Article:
Colon cancer test rates lag

Colon cancer test rates lag


Although screening rates for colorectal cancer rose from 2002 to 2010, more than a third of at-risk patients were not up to date with screening in 2012, according to a CDC report.

From 2002 to 2010, the proportion of U.S. patients who were up to date with colorectal cancer screening rose from 54% to 65%, according to Djenaba Joseph, MD, of the CDC, and colleagues.

However, as of 2012, that proportion had only risen by 0.1%, and nearly 28% (27.7%) of at-risk patients had never been screened, they wrote online in an early release of Morbidity and Mortality Weekly Report.

Gains in screening were mostly due to increased colonoscopy, as rates of fecal occult blood testing and sigmoidoscopy decreased during that time.

Colorectal cancer represents the second most deadly cancer that is common to men and women overall, and is the leading cause of cancer deaths among non-smokers, noted Thomas Frieden, MD, MPH, director of the CDC, said during a Tuesday conference call.

Frieden cautioned that the largest barrier to patients' screening was that their physician did not recommend any screening, including sigmoidoscopy, fecal occult blood testing, or colonoscopy. He also noted that healthcare professionals could do more to address patients' screening status, such as through outreach, mailers that include fecal occult blood tests, and opening dialogues with patients during healthcare visits.

"The best test is the test that gets done," Frieden emphasized multiple times.

The authors gathered colorectal cancer screening test data through the 2012 Behavioral Risk Factor Surveillance System survey. The survey contained information on 236,565 adult participants' health risk behaviors, preventive health practices, and healthcare access in the U.S.

Participants ages 50 and older were asked whether they had ever used fecal occult blood tests or if they had received a sigmoidoscopy or colonoscopy, and when their last test of that type had occurred. In terms of recommended frequency for each type of test, fecal occult blood tests should be administered annually, while sigmoidoscopy should be performed every 5 years in combination with fecal occult blood tests every 3 years, and colonoscopy should be performed every 10 years.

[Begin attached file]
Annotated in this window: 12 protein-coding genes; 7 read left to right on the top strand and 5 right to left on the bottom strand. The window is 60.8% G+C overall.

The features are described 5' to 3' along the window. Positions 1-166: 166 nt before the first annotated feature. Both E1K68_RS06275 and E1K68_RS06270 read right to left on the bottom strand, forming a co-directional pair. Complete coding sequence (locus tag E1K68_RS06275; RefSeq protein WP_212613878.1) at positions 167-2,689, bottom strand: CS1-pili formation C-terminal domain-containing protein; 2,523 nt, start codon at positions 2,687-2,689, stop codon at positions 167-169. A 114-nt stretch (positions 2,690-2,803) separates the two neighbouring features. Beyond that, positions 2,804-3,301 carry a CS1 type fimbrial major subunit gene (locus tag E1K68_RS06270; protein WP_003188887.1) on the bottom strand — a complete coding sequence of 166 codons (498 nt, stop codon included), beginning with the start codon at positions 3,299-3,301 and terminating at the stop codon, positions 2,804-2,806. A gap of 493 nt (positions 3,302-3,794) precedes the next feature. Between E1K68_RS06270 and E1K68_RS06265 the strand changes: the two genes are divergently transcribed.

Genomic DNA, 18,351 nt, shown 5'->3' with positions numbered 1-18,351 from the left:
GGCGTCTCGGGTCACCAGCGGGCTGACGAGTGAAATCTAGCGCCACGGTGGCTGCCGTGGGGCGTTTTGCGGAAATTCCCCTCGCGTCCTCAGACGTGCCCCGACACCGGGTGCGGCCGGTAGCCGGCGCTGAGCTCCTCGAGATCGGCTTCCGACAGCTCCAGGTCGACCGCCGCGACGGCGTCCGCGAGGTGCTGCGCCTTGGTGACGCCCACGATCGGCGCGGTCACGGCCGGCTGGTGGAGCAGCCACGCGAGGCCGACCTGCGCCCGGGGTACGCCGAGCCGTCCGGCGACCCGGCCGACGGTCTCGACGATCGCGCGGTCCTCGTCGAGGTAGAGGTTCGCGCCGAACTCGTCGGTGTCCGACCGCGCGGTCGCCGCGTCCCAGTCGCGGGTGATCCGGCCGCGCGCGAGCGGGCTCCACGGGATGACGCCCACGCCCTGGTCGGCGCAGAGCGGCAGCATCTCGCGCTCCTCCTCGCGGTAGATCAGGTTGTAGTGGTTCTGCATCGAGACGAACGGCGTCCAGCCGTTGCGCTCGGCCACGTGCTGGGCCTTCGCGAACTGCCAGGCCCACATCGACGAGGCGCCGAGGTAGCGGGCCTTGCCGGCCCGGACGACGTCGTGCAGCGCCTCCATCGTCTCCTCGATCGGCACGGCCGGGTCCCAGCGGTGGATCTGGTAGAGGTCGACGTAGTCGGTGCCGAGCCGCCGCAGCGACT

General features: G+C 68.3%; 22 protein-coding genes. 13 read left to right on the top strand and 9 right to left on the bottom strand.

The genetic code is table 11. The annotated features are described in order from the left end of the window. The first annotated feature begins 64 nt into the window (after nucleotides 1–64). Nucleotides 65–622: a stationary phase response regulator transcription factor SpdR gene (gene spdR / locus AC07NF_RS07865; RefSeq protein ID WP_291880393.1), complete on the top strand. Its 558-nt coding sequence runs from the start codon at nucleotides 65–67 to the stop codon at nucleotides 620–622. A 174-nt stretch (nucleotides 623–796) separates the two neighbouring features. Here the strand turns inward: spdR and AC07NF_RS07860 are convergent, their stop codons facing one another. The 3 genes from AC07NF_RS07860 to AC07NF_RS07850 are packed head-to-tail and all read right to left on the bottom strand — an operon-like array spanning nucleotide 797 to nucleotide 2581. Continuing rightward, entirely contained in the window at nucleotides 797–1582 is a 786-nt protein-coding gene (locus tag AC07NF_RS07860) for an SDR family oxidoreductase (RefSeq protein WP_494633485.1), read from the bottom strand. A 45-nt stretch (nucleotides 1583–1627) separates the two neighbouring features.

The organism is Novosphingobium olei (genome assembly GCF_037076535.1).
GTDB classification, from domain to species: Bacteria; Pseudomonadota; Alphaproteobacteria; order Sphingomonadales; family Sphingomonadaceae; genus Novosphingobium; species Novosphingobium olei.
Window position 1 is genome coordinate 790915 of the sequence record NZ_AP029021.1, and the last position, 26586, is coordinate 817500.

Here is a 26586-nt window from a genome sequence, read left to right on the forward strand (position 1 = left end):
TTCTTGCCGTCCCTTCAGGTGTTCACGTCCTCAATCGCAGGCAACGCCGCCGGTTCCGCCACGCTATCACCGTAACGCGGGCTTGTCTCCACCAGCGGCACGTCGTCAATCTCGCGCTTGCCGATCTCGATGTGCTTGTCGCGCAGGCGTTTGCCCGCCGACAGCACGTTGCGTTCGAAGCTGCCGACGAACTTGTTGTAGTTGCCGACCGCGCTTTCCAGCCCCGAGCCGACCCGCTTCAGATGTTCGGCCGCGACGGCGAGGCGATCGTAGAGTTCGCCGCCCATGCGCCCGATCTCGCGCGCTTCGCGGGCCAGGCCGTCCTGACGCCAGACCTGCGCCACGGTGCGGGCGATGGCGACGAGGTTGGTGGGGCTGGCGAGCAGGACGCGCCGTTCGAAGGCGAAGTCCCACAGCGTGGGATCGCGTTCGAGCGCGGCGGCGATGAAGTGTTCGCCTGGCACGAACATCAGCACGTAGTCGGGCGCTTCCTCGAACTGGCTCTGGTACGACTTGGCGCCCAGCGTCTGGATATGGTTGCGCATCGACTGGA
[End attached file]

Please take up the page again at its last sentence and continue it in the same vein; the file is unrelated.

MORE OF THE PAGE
Prevalence of patients who had never been screened were most common among those ages 50 to 64, males, Hispanics, American Indians and Alaskan Natives, and those in metropolitan areas. Rates of never screening decreased as education and household income increased.

A greater proportion of patients who had never been screened had no insurance (55%) and had no regular care provider (61%) than those who had health insurance (24%) or had a regular care provider (23.5%).

Most patients who were up-to-date with their colorectal cancer screening received colonoscopy (61.7%), followed by fecal occult blood testing (10.4%), and sigmoidoscopy in combination with fecal occult blood testing (0.7%).

There was a positive relationship between household income and being up-to-date with colorectal cancer screening.

They noted that "the potential to increase screening rates exists if healthcare providers identify the test that their patient is most likely to complete and consistently offer all recommended screening," a notion echoed during the conference call: patients who have more options are more likely to have their preferences for screening met.

The authors also cautioned that the study was limited by lack of specifying whether testing was for screening or diagnosis and the resulting over- or underestimates for rates of screening, self-reported data, low response rates to the survey, and lack of cellphone sampling prior to 2011.


Source: MedPage Today:

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